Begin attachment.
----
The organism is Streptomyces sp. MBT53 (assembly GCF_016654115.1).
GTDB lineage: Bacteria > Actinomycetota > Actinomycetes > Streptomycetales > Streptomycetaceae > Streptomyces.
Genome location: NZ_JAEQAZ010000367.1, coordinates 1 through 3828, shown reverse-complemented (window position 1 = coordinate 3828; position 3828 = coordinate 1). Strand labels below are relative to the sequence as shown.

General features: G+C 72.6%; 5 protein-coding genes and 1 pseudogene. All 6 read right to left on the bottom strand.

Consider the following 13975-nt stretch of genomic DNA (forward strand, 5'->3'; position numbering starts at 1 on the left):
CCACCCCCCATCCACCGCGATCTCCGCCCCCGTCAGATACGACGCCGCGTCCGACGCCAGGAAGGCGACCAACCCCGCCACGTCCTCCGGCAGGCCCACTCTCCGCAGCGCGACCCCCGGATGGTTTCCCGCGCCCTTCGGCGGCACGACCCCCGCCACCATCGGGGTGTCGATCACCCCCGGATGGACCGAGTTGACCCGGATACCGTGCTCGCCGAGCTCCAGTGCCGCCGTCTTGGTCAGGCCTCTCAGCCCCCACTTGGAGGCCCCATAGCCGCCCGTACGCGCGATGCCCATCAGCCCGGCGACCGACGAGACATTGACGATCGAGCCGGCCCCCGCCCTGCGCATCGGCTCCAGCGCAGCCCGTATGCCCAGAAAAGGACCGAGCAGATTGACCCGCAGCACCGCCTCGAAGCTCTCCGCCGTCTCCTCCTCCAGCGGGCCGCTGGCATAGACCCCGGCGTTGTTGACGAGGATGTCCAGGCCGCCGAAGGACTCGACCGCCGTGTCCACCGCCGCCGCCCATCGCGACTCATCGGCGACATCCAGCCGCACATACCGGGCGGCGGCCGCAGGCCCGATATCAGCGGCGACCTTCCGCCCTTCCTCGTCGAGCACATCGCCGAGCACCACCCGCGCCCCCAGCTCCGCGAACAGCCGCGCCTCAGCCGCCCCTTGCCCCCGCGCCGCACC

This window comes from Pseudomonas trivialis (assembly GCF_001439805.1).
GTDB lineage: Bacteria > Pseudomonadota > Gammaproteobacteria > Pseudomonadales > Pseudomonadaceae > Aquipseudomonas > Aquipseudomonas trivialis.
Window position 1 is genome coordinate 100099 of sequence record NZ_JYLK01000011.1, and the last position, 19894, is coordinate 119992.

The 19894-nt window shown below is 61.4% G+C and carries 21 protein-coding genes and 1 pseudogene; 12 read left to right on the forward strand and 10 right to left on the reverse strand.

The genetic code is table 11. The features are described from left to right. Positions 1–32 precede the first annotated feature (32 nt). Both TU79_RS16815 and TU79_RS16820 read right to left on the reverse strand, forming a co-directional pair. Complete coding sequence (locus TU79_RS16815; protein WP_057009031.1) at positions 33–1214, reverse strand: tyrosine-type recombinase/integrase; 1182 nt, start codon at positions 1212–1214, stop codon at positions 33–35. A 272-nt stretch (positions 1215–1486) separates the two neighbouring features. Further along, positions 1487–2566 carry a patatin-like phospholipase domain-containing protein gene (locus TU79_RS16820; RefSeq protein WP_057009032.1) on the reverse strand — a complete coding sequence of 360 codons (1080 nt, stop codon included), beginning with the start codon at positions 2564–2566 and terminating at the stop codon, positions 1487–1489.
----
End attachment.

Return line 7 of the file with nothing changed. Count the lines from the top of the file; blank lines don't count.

This window comes from Pseudomonas trivialis (assembly GCF_001439805.1).